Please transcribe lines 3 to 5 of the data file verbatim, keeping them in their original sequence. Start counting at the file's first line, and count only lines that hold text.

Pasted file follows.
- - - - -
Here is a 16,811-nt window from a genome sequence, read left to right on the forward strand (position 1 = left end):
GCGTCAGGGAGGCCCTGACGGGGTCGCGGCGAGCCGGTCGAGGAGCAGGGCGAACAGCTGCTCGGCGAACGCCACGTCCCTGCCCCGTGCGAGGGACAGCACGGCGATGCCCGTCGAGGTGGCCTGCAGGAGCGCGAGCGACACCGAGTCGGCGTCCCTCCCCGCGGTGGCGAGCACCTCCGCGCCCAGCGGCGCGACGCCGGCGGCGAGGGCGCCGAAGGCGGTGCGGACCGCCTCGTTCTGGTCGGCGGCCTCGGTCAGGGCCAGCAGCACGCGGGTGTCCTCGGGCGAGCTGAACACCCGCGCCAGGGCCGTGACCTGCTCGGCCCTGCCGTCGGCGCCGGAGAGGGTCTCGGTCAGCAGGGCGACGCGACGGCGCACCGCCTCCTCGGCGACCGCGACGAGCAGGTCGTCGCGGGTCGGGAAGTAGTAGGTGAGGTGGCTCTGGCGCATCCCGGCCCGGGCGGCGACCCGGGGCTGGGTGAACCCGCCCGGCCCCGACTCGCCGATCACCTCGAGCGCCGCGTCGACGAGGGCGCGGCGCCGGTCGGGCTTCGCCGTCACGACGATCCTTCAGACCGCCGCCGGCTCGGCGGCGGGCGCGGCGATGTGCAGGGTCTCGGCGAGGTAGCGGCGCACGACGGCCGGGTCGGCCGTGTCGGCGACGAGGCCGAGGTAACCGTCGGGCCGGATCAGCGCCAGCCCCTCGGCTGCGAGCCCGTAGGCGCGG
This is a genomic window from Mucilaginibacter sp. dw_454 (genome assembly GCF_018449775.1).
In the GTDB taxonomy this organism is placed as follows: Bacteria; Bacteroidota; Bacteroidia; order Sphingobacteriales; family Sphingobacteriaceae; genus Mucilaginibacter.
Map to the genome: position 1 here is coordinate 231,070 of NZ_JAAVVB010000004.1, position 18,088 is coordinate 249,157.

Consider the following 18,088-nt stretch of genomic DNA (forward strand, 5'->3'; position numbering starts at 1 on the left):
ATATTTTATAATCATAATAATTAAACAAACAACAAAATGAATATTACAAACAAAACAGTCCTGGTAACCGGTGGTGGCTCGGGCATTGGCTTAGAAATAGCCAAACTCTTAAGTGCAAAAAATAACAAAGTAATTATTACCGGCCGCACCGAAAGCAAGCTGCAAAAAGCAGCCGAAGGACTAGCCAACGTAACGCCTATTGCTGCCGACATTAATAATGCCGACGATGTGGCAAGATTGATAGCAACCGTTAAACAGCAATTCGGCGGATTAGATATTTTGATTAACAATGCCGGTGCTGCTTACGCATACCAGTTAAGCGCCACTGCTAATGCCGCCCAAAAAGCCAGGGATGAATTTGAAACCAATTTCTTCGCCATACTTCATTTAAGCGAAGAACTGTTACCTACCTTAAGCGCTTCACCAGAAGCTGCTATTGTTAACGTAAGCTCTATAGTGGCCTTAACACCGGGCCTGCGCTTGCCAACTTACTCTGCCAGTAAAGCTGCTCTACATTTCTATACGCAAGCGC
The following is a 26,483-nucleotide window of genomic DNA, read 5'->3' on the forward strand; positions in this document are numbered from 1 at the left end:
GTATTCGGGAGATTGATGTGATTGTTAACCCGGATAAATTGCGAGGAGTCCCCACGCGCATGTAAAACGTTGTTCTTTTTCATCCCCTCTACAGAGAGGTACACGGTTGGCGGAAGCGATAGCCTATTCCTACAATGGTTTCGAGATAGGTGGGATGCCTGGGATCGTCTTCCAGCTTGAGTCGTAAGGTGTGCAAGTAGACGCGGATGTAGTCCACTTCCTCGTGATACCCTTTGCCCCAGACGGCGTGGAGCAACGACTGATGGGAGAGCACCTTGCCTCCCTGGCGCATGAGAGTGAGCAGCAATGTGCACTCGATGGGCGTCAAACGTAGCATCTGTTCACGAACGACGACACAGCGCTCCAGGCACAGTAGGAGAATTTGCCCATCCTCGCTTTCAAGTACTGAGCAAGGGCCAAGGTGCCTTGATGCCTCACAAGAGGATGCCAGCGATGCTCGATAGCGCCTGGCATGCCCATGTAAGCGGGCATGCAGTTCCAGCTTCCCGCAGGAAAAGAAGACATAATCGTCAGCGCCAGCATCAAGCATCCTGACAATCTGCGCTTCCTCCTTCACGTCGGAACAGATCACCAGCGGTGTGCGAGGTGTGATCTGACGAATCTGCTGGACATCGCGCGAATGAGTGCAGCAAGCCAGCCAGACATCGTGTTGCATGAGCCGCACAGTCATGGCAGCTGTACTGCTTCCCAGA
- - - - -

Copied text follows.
This is a genomic window from Mucilaginibacter sp. dw_454 (genome assembly GCF_018449775.1).
In the GTDB taxonomy this organism is placed as follows: Bacteria; Bacteroidota; Bacteroidia; order Sphingobacteriales; family Sphingobacteriaceae; genus Mucilaginibacter.
Map to the genome: position 1 here is coordinate 231,070 of NZ_JAAVVB010000004.1, position 18,088 is coordinate 249,157.